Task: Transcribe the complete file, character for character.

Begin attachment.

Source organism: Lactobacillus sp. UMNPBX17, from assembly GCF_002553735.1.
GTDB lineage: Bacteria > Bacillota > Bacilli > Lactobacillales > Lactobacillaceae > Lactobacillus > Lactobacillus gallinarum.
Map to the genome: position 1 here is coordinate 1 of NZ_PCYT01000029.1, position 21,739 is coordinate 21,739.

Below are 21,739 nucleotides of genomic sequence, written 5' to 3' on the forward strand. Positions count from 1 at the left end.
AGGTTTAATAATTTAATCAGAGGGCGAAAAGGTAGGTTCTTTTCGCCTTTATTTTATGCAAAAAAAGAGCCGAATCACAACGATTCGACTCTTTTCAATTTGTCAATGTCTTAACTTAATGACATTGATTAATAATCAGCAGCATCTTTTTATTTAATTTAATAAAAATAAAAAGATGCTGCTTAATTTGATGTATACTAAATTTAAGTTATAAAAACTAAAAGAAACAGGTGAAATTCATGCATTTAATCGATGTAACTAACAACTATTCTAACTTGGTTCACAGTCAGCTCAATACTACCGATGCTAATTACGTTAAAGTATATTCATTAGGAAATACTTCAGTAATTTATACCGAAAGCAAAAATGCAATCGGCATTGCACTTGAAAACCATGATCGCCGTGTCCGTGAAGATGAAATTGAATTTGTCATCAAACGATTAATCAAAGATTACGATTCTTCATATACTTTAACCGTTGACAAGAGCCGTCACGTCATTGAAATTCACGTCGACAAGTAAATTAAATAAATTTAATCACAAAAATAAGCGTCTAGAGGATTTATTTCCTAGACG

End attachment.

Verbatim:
Source organism: Lactobacillus sp. UMNPBX17, from assembly GCF_002553735.1.
GTDB lineage: Bacteria > Bacillota > Bacilli > Lactobacillales > Lactobacillaceae > Lactobacillus > Lactobacillus gallinarum.
Map to the genome: position 1 here is coordinate 1 of NZ_PCYT01000029.1, position 21,739 is coordinate 21,739.

Below are 21,739 nucleotides of genomic sequence, written 5' to 3' on the forward strand. Positions count from 1 at the left end.
AGGTTTAATAATTTAATCAGAGGGCGAAAAGGTAGGTTCTTTTCGCCTTTATTTTATGCAAAAAAAGAGCCGAATCACAACGATTCGACTCTTTTCAATTTGTCAATGTCTTAACTTAATGACATTGATTAATAATCAGCAGCATCTTTTTATTTAATTTAATAAAAATAAAAAGATGCTGCTTAATTTGATGTATACTAAATTTAAGTTATAAAAACTAAAAGAAACAGGTGAAATTCATGCATTTAATCGATGTAACTAACAACTATTCTAACTTGGTTCACAGTCAGCTCAATACTACCGATGCTAATTACGTTAAAGTATATTCATTAGGAAATACTTCAGTAATTTATACCGAAAGCAAAAATGCAATCGGCATTGCACTTGAAAACCATGATCGCCGTGTCCGTGAAGATGAAATTGAATTTGTCATCAAACGATTAATCAAAGATTACGATTCTTCATATACTTTAACCGTTGACAAGAGCCGTCACGTCATTGAAATTCACGTCGACAAGTAAATTAAATAAATTTAATCACAAAAATAAGCGTCTAGAGGATTTATTTCCTAGACG